Susan Fertoli: What is the market size and type for nuclear reactors of this kind?
Jennifer Hiller: We actually don’t know yet, though. These kinds of compact modular reactors are not now available in the US. Large nuclear power facilities have traditionally dominated the market and were constructed over many years. There is currently one in Georgia that is nearing completion, but there hasn’t been much nuclear construction in the US in a while, and many believe that developing smaller reactors will be the way that industry develops in the future.
As a result, there are many startups attempting to go smaller, both in the United States and abroad. And they believe that by going smaller, they would be able to do them cheaper and faster. And the modular part would be that you construct a kind of factory where you can repeat this process and make a lot of little reactors.
Jennifer Hiller, a reporter for the Wall Street Journal. On to marketplaces now. The US Federal Reserve is anticipated to increase rates once more this month after pausing last month. However, as our markets writer, Matt Grossman, notes, “Some investors think there’s further to go when it comes to tightening monetary policy.” The Fed has increased rates at the quickest rate since the 1980s. So, Matt, why is that? Investors may not be certain that the Fed’s plan to raise rates is effective.
Mr. Matt Grossman: If you told folks a year ago that interest rates were going to approach 5%, they might have believed we’d be in a recession by now or that inflation would have returned to the Fed’s 2% target. Obviously, the economy is still doing well, and inflation is still, by some measures, about twice the 2% target, so I think a lot of investors are wondering why these very aggressive rate hikes haven’t done as much as they might have thought to truly control inflation.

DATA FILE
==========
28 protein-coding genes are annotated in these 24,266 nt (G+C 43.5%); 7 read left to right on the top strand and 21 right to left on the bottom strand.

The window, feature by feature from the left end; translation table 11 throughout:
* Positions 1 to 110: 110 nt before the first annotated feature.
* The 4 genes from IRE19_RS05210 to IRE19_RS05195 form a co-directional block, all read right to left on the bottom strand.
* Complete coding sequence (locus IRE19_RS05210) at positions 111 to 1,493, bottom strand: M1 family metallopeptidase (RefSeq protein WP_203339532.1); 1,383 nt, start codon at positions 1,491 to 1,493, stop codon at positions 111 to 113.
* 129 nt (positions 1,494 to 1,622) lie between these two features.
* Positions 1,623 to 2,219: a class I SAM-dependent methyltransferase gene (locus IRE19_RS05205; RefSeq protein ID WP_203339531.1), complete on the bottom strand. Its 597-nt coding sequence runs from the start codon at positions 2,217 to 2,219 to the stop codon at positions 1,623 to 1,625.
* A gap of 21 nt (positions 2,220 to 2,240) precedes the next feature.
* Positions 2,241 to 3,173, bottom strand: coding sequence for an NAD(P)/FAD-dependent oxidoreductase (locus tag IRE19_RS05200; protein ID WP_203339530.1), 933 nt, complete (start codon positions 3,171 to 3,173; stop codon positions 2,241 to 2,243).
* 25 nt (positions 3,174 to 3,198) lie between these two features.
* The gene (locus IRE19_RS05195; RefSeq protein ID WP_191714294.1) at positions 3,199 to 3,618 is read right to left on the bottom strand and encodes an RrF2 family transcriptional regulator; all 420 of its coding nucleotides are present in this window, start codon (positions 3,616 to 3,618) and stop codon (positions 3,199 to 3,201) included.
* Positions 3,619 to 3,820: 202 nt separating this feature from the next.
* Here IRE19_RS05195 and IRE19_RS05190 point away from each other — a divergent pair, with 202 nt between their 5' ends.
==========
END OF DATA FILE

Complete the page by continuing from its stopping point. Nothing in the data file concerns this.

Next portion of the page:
The Federal Reserve will convene later this month. The majority of investors currently believe that rates will increase once more. Then, the issue is, is that all there is to it? Is that the last rate increase, or will there be more in the future? If we do, I believe many investors are unsure about how the stock market, which, as you know, has had a really excellent year thus far, will react. It’s very likely that many concerns about how well the economy would handle a significantly tighter monetary policy will resurface if rates start to sort of creep closer to 6%.
Annmarie Fertoli says:
Matt Grossman is a Wall Street Journal markets reporter. Next, NATO disappoints Ukraine by failing to provide a timetable for its accession to the alliance. After the break, find out what was given and how Ukraine reacted. NATO leaders gathered in Lithuania for a two-day summit declined to offer Ukraine a clear path to membership, frustrating Kyiv, which sees NATO as critical to preventing Russian aggression. Vivian Salama, a Wall Street Journal national security reporter of Microsoft, joins me now from the NATO Summit in Vilnius. Hello, Vivian.
Thank you for having me, Vivian Salama.
What does it mean that NATO and Kyiv are getting closer, but there is no timetable for Ukraine to join the alliance, Vivian? What does that actually imply?
Vicki Salama: In essence, they declared that Ukraine would receive an invitation. As the first day of the summit comes to a close, there are still more questions than answers because neither party specified when that would occur nor truly laid out what would need to take place in order for the invitation to cease to exist.
How will Ukraine’s President Volodymyr Zelenskyy react to this? He had voiced disappointment prior to the release of this communique language. What has he said since then?
Just about an hour after the language of the communique was decided upon, Volodymyr Zelenskyy gave a speech in the center of Villus, in which he genuinely attacked his allies in a manner similar to that of his earlier statement. He stated that while he respects and values what they have accomplished, it is ultimately too little, too late, and every day that NATO delays making a decision about the future of Ukraine, Russia grows more confident as a result of their actions. He even went so far as to disparage their ambivalence and hesitation in the preceding statement as being weak and foolish.I mean, he used pretty strong words, which is unusual for him. As a result, it emphasizes how unhappy and upset he feels with the outcome of these discussions.
We were aware coming into this that the NATO countries were split on what to do regarding Ukraine’s membership. What happens to them now?